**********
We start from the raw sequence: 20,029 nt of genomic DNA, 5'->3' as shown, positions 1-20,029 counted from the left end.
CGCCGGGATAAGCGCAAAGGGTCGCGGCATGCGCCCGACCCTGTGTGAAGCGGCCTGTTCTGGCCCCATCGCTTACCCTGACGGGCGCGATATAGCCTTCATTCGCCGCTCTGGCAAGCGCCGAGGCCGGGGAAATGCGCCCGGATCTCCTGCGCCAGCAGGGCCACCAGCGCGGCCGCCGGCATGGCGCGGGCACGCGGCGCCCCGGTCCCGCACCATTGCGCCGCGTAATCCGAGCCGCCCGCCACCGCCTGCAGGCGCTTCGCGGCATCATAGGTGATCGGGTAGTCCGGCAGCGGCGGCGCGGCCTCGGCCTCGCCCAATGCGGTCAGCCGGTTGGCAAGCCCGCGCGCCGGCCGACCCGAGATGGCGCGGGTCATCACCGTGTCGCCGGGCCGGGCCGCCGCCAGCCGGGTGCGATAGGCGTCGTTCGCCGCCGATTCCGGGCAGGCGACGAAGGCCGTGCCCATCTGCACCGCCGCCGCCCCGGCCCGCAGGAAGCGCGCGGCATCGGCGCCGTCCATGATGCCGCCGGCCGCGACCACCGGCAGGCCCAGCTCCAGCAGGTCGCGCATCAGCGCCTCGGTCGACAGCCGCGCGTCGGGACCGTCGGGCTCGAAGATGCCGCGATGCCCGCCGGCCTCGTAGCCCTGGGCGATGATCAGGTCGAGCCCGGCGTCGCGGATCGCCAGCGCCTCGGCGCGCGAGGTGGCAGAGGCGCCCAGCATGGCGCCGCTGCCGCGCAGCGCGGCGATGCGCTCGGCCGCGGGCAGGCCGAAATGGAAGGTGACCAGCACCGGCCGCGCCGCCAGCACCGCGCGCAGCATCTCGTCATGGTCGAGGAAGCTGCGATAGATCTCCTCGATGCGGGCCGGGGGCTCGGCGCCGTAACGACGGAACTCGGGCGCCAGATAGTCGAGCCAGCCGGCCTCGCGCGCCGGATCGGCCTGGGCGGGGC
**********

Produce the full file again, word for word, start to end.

We start from the raw sequence: 20,029 nt of genomic DNA, 5'->3' as shown, positions 1-20,029 counted from the left end.
CGCCGGGATAAGCGCAAAGGGTCGCGGCATGCGCCCGACCCTGTGTGAAGCGGCCTGTTCTGGCCCCATCGCTTACCCTGACGGGCGCGATATAGCCTTCATTCGCCGCTCTGGCAAGCGCCGAGGCCGGGGAAATGCGCCCGGATCTCCTGCGCCAGCAGGGCCACCAGCGCGGCCGCCGGCATGGCGCGGGCACGCGGCGCCCCGGTCCCGCACCATTGCGCCGCGTAATCCGAGCCGCCCGCCACCGCCTGCAGGCGCTTCGCGGCATCATAGGTGATCGGGTAGTCCGGCAGCGGCGGCGCGGCCTCGGCCTCGCCCAATGCGGTCAGCCGGTTGGCAAGCCCGCGCGCCGGCCGACCCGAGATGGCGCGGGTCATCACCGTGTCGCCGGGCCGGGCCGCCGCCAGCCGGGTGCGATAGGCGTCGTTCGCCGCCGATTCCGGGCAGGCGACGAAGGCCGTGCCCATCTGCACCGCCGCCGCCCCGGCCCGCAGGAAGCGCGCGGCATCGGCGCCGTCCATGATGCCGCCGGCCGCGACCACCGGCAGGCCCAGCTCCAGCAGGTCGCGCATCAGCGCCTCGGTCGACAGCCGCGCGTCGGGACCGTCGGGCTCGAAGATGCCGCGATGCCCGCCGGCCTCGTAGCCCTGGGCGATGATCAGGTCGAGCCCGGCGTCGCGGATCGCCAGCGCCTCGGCGCGCGAGGTGGCAGAGGCGCCCAGCATGGCGCCGCTGCCGCGCAGCGCGGCGATGCGCTCGGCCGCGGGCAGGCCGAAATGGAAGGTGACCAGCACCGGCCGCGCCGCCAGCACCGCGCGCAGCATCTCGTCATGGTCGAGGAAGCTGCGATAGATCTCCTCGATGCGGGCCGGGGGCTCGGCGCCGTAACGACGGAACTCGGGCGCCAGATAGTCGAGCCAGCCGGCCTCGCGCGCCGGATCGGCCTGGGCGGGGC